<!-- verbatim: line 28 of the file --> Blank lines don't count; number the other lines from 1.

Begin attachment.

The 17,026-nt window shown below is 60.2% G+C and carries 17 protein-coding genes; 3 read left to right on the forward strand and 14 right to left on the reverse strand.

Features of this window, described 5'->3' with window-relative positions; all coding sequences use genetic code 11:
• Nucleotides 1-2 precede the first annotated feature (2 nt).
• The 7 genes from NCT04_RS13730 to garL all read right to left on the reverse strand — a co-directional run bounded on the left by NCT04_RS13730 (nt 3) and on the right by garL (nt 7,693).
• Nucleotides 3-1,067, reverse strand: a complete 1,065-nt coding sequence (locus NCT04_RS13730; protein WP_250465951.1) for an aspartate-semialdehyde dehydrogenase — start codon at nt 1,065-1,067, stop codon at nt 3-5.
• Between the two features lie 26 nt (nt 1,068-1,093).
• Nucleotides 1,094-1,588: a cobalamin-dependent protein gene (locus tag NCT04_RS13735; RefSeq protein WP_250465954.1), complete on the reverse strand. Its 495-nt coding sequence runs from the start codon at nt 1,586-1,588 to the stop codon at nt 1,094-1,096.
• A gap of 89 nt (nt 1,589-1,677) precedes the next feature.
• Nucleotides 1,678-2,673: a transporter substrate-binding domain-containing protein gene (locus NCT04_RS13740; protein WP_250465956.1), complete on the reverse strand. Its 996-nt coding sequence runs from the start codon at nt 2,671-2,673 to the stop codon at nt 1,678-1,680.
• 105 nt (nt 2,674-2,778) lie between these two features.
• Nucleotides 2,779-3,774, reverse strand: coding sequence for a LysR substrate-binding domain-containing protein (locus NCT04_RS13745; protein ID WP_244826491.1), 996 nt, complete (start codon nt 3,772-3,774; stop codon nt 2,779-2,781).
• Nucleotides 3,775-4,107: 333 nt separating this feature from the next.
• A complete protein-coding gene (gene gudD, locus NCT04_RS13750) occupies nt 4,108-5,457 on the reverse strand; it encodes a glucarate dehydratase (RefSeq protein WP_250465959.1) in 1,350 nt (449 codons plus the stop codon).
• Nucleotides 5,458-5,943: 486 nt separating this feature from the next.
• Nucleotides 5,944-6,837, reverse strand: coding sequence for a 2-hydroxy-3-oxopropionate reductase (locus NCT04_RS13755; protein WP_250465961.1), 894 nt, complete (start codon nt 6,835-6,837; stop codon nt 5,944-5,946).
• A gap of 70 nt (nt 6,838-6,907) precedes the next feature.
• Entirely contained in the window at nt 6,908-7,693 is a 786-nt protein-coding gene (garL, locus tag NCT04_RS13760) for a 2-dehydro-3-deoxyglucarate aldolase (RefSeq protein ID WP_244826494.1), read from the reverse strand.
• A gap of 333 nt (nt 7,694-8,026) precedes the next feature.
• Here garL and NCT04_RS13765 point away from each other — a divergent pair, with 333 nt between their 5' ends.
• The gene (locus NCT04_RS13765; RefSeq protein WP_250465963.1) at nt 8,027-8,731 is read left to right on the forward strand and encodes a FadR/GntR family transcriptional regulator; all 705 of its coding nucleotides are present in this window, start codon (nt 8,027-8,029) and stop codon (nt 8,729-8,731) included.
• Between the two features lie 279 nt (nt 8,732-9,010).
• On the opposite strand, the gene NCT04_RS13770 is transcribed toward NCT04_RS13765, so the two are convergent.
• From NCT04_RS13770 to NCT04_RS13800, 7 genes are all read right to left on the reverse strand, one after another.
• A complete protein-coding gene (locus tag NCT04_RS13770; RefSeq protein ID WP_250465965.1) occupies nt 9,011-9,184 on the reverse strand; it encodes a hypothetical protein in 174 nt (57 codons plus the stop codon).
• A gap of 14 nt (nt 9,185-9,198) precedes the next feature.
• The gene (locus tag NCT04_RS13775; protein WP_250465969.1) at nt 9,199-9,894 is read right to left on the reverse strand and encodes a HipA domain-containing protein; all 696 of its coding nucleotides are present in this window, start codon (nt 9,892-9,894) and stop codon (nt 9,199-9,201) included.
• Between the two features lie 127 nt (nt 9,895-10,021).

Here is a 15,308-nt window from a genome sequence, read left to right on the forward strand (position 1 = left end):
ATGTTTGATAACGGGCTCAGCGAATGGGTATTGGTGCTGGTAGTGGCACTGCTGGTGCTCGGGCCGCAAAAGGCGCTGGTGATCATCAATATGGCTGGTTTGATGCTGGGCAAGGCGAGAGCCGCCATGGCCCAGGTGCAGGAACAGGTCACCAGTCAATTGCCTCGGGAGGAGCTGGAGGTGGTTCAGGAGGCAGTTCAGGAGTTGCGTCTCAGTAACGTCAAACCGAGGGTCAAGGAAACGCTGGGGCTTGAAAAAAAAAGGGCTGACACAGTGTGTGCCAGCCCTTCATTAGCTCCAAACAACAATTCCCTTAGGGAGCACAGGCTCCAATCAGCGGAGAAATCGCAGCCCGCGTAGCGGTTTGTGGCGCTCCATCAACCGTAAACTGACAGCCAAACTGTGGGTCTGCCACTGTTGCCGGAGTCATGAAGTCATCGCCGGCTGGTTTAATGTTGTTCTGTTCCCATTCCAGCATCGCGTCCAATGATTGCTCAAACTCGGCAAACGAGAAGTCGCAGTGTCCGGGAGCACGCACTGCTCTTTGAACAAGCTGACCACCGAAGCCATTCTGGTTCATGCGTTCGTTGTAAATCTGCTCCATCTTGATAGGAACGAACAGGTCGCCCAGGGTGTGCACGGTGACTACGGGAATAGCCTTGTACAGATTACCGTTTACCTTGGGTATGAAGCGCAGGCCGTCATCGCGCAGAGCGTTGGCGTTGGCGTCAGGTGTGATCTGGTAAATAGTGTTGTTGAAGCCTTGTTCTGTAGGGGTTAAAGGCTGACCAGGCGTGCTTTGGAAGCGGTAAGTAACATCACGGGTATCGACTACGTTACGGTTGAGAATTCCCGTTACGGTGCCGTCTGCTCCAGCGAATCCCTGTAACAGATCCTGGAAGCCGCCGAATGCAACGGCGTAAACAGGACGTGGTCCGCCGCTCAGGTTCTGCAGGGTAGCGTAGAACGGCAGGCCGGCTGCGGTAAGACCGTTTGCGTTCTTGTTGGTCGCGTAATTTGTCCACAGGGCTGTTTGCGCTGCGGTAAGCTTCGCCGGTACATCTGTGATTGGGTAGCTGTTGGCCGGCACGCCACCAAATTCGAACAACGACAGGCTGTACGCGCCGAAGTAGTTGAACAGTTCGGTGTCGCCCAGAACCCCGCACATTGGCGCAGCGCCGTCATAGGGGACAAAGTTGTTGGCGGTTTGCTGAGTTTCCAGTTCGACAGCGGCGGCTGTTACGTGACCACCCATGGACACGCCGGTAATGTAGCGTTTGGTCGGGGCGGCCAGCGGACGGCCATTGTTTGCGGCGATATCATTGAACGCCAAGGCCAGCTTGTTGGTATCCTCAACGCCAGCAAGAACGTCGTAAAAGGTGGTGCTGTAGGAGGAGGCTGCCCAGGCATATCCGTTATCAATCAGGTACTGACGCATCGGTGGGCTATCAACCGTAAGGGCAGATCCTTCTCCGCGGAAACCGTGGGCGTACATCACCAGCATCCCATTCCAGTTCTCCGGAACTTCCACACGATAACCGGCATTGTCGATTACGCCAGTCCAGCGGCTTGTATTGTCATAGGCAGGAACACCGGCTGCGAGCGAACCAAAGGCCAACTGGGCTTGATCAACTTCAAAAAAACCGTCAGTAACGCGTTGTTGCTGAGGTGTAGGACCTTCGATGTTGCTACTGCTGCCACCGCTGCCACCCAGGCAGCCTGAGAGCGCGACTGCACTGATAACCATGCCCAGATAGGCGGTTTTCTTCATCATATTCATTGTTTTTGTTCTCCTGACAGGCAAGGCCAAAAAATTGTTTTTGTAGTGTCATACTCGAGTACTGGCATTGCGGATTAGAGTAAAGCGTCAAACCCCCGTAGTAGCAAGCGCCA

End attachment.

Here is a 15,308-nt window from a genome sequence, read left to right on the forward strand (position 1 = left end):